mission-impossible.jpg 45. Mission: Impossible
Year: 1996
Directors: Brian De Palma
Yup—stop for a minute and contemplate that the first M:I film was directed by Brian De Palma. A guy known more for art house thrillers and anti-heroes helms the first in a possible franchise starring an A-list actor (before Hollywood was only interested in franchises), not to mention the first film Cruise ever produced, a risk in and of itself. And yet, it all worked: Mission: Impossible is a plot-heavy, intelligent, patient action film, establishing a cypher of an action star who would go on to perfectly serve every single director to come. By now, it’s expected that with every new film in the franchise, Tom Cruise will step up his stuntman game, and every new director will be given the chance to interpret Ethan Hunt as he (or she, we can only hope) sees fit. In Mission: Impossible – Rogue Nation, Cruise asserts himself as perhaps the world’s most prominent asexual action hero, but 20 years ago no one had any idea what kind of conceptual framework he was putting into place. Mission: Impossible was a new breed of blockbuster action film, and the franchise’s longevity is clear evidence that, no matter what’s happened since, Tom Cruise is a guy whose risks seem to always pay off.—Dom Sinacola


44.InTheLoop.NetflixList.jpg 44. In the Loop
Year: 2009
Director: Armando Iannucci
If clever verbal humor were easy, we’d have more comedies like In the Loop. But it’s not, and this one stands in a class of its own. It’s the most quotable film of the decade—by miles—and the cynical potty mouths on screen are so articulate and creative that, after the avalanche of witticisms, you’re left with the lingering sense that you’ve seen not just a funny movie but also a wicked political satire of the highest order, the kind where the absurdity speaks for itself.—Robert Davis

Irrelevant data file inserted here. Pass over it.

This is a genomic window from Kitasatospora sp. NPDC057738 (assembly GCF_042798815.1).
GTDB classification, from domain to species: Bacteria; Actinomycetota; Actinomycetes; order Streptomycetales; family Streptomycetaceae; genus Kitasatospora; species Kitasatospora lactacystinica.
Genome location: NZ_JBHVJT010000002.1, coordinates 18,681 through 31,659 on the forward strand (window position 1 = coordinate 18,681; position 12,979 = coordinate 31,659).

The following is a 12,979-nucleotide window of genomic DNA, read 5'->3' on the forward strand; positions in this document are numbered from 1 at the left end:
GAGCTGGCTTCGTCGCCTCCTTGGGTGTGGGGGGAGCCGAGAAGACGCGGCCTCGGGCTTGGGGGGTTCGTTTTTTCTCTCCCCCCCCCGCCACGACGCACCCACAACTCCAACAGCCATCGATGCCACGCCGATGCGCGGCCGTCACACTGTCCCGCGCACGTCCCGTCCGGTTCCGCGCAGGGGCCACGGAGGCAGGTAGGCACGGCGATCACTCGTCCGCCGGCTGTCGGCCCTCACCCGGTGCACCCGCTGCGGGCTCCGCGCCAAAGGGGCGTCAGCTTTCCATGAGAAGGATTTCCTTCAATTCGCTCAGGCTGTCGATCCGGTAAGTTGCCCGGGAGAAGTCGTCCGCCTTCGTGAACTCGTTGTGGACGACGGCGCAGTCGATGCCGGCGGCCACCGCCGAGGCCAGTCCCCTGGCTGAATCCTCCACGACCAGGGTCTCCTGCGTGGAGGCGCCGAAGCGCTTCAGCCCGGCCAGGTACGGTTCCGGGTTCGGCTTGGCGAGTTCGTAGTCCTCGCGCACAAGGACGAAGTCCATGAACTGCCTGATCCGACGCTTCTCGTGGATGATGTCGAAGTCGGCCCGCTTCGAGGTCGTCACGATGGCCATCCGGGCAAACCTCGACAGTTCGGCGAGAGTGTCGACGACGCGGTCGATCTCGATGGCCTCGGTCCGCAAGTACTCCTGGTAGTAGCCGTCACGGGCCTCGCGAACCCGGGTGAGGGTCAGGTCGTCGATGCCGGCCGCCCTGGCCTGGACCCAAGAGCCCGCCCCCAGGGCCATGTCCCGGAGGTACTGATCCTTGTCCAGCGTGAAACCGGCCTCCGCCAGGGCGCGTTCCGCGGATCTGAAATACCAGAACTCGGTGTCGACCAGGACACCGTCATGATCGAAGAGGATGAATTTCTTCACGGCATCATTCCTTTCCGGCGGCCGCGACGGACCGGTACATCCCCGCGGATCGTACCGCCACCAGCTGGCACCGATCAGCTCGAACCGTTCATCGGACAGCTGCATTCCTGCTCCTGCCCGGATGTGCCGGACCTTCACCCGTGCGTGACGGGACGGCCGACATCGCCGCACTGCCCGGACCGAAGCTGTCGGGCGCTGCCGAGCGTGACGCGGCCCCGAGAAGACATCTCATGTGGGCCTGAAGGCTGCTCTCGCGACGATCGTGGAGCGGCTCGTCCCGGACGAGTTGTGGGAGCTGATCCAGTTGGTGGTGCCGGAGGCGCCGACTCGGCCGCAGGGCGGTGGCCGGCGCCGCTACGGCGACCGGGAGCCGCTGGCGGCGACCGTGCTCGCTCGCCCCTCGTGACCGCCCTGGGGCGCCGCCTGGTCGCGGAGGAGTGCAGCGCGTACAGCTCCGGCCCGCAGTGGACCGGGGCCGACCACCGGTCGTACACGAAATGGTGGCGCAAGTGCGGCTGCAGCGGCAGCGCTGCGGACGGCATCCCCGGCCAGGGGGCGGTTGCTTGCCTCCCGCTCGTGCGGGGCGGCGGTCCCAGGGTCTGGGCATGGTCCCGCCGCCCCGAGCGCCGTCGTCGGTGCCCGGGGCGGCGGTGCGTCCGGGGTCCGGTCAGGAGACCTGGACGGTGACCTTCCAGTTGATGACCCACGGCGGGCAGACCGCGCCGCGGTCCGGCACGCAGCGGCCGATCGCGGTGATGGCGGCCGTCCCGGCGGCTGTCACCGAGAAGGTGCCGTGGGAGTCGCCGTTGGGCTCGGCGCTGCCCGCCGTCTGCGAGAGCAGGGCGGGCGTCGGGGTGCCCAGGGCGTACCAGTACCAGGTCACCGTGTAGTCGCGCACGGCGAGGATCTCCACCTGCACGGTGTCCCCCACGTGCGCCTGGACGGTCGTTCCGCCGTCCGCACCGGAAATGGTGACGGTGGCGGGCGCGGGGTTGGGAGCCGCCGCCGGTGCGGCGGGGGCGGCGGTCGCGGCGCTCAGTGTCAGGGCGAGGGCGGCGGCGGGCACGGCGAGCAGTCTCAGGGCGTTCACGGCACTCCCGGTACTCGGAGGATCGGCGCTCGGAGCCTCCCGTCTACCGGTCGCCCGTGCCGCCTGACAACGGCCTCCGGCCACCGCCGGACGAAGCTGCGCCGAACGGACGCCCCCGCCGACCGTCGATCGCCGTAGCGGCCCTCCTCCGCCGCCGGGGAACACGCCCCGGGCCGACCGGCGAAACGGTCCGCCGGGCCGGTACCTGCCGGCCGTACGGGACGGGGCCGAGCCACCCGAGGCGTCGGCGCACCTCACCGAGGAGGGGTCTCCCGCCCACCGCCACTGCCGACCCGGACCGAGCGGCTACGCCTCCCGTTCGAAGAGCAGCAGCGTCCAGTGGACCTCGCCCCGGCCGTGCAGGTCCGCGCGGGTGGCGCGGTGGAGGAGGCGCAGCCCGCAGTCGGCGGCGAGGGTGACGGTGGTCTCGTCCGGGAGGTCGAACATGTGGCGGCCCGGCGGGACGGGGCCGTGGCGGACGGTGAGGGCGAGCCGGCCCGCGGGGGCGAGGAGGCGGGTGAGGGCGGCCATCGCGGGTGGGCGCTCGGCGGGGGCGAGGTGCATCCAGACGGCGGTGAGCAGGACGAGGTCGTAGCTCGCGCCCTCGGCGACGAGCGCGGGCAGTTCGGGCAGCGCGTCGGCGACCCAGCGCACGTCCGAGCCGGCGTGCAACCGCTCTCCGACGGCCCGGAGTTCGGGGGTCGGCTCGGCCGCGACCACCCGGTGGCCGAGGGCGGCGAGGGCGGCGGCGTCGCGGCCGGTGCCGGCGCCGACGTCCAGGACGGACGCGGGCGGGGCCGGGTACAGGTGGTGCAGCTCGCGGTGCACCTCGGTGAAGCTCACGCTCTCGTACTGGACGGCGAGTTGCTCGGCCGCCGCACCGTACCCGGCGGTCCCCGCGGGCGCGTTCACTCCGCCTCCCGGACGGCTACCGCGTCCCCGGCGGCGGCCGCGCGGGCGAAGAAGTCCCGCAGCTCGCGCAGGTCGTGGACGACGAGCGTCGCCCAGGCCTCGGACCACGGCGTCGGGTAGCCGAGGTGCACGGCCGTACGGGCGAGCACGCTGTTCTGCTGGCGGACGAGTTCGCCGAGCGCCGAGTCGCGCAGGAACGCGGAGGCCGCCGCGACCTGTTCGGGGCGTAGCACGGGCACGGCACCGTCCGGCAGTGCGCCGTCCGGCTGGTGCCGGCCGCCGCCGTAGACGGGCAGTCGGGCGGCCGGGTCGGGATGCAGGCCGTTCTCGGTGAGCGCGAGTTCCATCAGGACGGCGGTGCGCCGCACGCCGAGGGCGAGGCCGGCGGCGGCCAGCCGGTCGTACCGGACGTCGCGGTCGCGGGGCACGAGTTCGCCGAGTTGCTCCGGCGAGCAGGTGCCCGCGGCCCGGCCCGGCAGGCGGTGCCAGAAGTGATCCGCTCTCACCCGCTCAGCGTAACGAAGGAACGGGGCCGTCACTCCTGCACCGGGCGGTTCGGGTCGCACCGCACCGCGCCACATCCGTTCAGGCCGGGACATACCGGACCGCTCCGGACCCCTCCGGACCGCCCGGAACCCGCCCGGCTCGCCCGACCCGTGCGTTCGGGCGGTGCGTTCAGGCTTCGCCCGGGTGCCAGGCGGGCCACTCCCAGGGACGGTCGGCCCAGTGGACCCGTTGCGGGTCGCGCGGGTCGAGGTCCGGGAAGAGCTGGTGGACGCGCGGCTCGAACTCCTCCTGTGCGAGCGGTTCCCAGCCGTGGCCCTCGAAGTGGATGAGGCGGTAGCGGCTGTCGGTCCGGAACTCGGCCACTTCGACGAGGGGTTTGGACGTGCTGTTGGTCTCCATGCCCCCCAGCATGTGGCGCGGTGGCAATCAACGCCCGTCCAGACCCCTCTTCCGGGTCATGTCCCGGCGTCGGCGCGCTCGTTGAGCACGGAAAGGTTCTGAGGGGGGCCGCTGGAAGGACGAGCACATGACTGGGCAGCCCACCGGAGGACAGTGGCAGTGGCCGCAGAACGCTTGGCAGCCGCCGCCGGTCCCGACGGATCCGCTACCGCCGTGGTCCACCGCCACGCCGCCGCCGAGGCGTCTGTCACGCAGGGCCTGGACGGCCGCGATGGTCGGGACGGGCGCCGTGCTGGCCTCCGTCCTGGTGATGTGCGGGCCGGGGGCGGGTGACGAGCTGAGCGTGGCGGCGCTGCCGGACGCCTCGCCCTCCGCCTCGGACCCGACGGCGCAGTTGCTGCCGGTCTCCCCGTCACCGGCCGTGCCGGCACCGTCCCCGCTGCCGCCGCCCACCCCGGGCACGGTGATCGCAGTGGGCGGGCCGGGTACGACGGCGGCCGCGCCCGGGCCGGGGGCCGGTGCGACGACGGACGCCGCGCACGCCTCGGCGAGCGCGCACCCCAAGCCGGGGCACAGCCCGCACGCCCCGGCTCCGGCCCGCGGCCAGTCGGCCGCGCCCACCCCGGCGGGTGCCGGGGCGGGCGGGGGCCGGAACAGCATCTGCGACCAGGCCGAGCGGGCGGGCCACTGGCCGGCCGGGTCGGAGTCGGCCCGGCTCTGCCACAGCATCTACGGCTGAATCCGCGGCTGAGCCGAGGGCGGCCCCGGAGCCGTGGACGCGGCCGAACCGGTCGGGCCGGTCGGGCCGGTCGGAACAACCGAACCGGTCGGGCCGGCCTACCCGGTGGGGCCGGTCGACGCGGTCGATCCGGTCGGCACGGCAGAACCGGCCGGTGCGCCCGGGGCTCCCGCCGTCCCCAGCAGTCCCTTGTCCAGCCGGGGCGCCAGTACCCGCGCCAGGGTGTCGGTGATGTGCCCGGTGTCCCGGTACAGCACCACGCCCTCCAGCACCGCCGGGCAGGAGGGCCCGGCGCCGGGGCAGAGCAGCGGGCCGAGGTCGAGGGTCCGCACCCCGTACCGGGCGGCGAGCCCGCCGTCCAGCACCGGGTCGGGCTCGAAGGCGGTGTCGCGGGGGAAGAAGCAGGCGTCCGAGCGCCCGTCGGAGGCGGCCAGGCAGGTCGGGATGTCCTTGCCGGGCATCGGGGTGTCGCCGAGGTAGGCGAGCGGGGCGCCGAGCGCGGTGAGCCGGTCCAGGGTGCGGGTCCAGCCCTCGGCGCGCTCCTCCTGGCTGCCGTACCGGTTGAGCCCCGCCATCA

tombstone.jpg 43. Tombstone
Year: 1993
Director: George P. Costmatos
Tombstone immediately gains the “Sam Elliot bump,” whereby a film with Sam Elliot appearing in it just got that much better, but it’s really Val Kilmer that makes Tombstone perhaps the best (and most purely entertaining) Western of the ’90s outside perhaps Unforgiven. As the sickly gunfighter Doc Holliday, he got the best role of his entire career, radiating both supreme confidence and extreme vulnerability in every scene, stealing the show from Kurt Russell. His final confrontation with Johnny Ringo is a great character study of two alpha males; a true “This town ain’t big enough for the both of us” situation. One of the best popcorn entertainment Westerns of all time.—Jim Vorel


7a.jpg 42. Anomalisa
Year: 2015
Director: Charlie Kaufman
Preciousness and misanthropy have always been the twin hallmarks of Charlie Kaufman’s work, his characters’ misery heightened and sometimes enlivened by the writer-director’s ability to craft clever sci-fi/fantastical scenarios around them. In Eternal Sunshine for the Spotless Mind (which won him a Best Original Screenplay Oscar) or his 2008 directorial debut, Synecdoche, New York, he has managed to make everyday loneliness and the gnawing sense of futility resonate with an almost ineffable sting. In Kaufman’s hands, life looks heartbreaking, and yet it can often be beautiful at the same time. It’s hard to know yet whether Anomalisa is a new peak for Kaufman, or merely another highlight in a distinguished career. But what is clear at this point is that it’s piercingly poignant—perhaps his most succinct expression of the malaise that’s forever haunting his work. Anomalisa doesn’t resolve the issues that have eaten at his characters since his first published screenplay, 1999’s Being John Malkovich, but the honesty with which he depicts those struggles remain startling, even comforting. This movie is life-affirming, not because of any artificial feel-good sentiment, but because it mirrors one’s own mixed feelings about the wonders and horrors of being alive. Plus, it’s really funny.—Tim Grierson


chocolat.jpg 41. Chocolat
Year: 2000
Director: Lasse Hallström
A year before Amelie, another lovely, quirky French character with an impish streak made us swoon. Juliette Binoche plays a single mother opening up a chocolate shop in a tiny French village. Binoche is at her most charming in a delightful and fantastical romantic comedy of the sort that doesn’t get made anymore. Nomadic chocolatier Vianne causes a scandalous stir in the conservative village when she opens her shop during lent, making an enemy of the village mayor (Alfred Molina). Things only escalate when she befriends a band of “river rats” led by Roux (Johnny Depp, making the other half of the audience swoon). Both Binoche and Judy Dench as Vianne’s landlady and confidante earned their Oscar nominations for this 20th-century fable about embracing life with vigor.—Josh Jackson